Preparing for Breastfeeding: How much milk will my newborn need?

Did you know at birth your baby’s stomach is the size of a chickpea? By day three, it’s about the size of a walnut, and not until day 10 is it as big as a golf ball. This small stomach size equals small stomach capacity – tiny tummies can’t hold much at once. The good news is that if you’re breastfeeding, your body has made your milk in just the right quantity for a growing baby’s stomach size.

Think of colostrum – your first milk – in teaspoons rather than ounces. It’s just the right amount for baby’s little belly. The nutrients in colostrum are perfect for a newborn, too. Colostrum is low in fat, and high in carbohydrates and protein. The antibodies in colostrum act as your baby’s first vaccine – they keep your baby healthy as his immune system is developing. Colostrum is easy for your baby to digest, and has a laxative effect to help prevent jaundice.

Because breastmilk so easy to digest, babies need to nurse often. Newborn babies typically nurse every 1 ½ to 2 hours. Most of the time, though, the feedings aren’t so evenly spaced. Sometimes baby will want to nurse every hour, and sometimes he will sleep for a longer stretch without waking to feed. Eight to twelve feedings every 24 hours is what you should aim for.

If your baby is having trouble latching in the early days, it’s important to get some nourishment into him. But using a breast pump for colostrum isn’t always effective. Because it is thicker than mature milk, and is produced in smaller quantities, colostrum is more easily hand expressed than pumped. Consider hand expressing colostrum onto a teaspoon, and then dribbling this into your baby’s mouth a little at a time. These calories will help sustain your baby as you work on getting him to latch.

With all of this in mind, here are some tips for successfully starting to breastfeed in the early days after the birth:

  • Plan your birth for breastfeeding success: Pain medications in labor can result in sleepy baby in the early hours and days after birth. A sleepy baby may not nurse very often. This would be a good time to hand express colostrum and spoon feed it to your baby.
  • Spend time skin-to-skin: As soon as your baby is born, ask that they place him skin to skin with you. Stay this way until the first feeding has taken place. Skin-to-skin contact helps baby adjust to life outside the womb and awakens breastfeeding reflexes.
  • Nurse early and often: Most babies are ready to nurse about an hour after birth. Ask for help if you need it. Then continue nursing your baby on cue afterwards in order to bring in a strong milk supply.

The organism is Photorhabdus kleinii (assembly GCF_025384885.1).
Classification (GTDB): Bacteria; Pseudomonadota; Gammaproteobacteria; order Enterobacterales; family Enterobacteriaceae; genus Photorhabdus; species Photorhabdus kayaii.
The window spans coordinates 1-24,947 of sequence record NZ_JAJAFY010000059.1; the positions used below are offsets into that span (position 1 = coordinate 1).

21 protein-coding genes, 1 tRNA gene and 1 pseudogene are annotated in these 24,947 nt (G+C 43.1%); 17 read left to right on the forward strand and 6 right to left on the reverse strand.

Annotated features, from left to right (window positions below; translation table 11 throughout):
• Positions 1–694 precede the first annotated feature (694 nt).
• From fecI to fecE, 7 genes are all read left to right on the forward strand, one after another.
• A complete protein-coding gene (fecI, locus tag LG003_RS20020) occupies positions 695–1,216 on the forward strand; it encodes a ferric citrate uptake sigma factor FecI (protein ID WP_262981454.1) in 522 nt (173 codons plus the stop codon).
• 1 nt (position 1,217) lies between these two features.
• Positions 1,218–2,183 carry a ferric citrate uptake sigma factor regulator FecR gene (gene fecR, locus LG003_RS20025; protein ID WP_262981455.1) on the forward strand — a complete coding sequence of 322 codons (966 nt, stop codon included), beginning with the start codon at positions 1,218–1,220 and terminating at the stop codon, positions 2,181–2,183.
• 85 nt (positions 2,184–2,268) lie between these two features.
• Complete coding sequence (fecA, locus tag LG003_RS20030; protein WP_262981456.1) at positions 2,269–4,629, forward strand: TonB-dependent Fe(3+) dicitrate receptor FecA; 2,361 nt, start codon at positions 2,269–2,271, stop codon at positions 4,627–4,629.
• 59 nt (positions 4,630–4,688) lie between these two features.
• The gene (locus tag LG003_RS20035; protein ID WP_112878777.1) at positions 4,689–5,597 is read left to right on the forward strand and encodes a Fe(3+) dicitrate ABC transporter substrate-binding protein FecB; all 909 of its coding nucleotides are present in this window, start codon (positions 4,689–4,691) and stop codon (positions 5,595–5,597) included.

• Room in: Keep your baby with you as much as possible after the birth. You will get to know your baby’s rhythms and hunger cues, which will help get breastfeeding off to a strong start.
  • No supplements or pacifiers (dummies): Unless medically necessary, limit any formula or other supplements. If you do need to supplement, use a spoon, syringe or cup rather than a bottle. Also, try to limit using a pacifier or dummy until breastfeeding is well established. Your baby doesn’t need anything other than your milk at first!

Following some simple steps as you are preparing for breastfeeding will help you set the stage for a strong milk supply and a satisfied and healthy baby. You can also watch some educational breastfeeding videos in our Baby+ App. Click Baby+ iOS or Baby+ Android to install the App, and prepare for the arrival of your little one(s).

What concerns do you have about getting breastfeeding off to a strong start?

Written by Michelle: writer, editor, childbirth educator, lactation consultant, and mother to 4 busy kids

This information is not intended to replace the advice of a trained medical doctor. Health & Parenting Ltd disclaims any liability for the decisions you make based on this information, which is provided to you on a general information basis only and not as a substitute for personalized medical advice. All contents copyright © Health & Parenting Ltd 2017. All rights reserved.

MichellePreparing for Breastfeeding: How much milk will my newborn need?

Comments 22

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  6. Natasha

    Hello,everyone. My name is Natasha and I’m currently 36 weeks pregnant with my second child. My oldest is 7 years old,and when he was born he didn’t latch on to my breast, at that time I had no skin to skin with my baby when he was born,and by the time I came out of the recovery room and saw my little bundle of joy he wasn’t taking my breast. I had lactation class,but it didn’t help and a few days after I came home my breast was so swollen I cried from the pain as well as pumping was horrible for me. Now that I know better i will ensure that I do skin to skin with my love bug,because I am excited to breast feed my baby. By the way;
    this is the best approach ever, it has really educate me about my pregnancy!

  7. Sunshine Ruth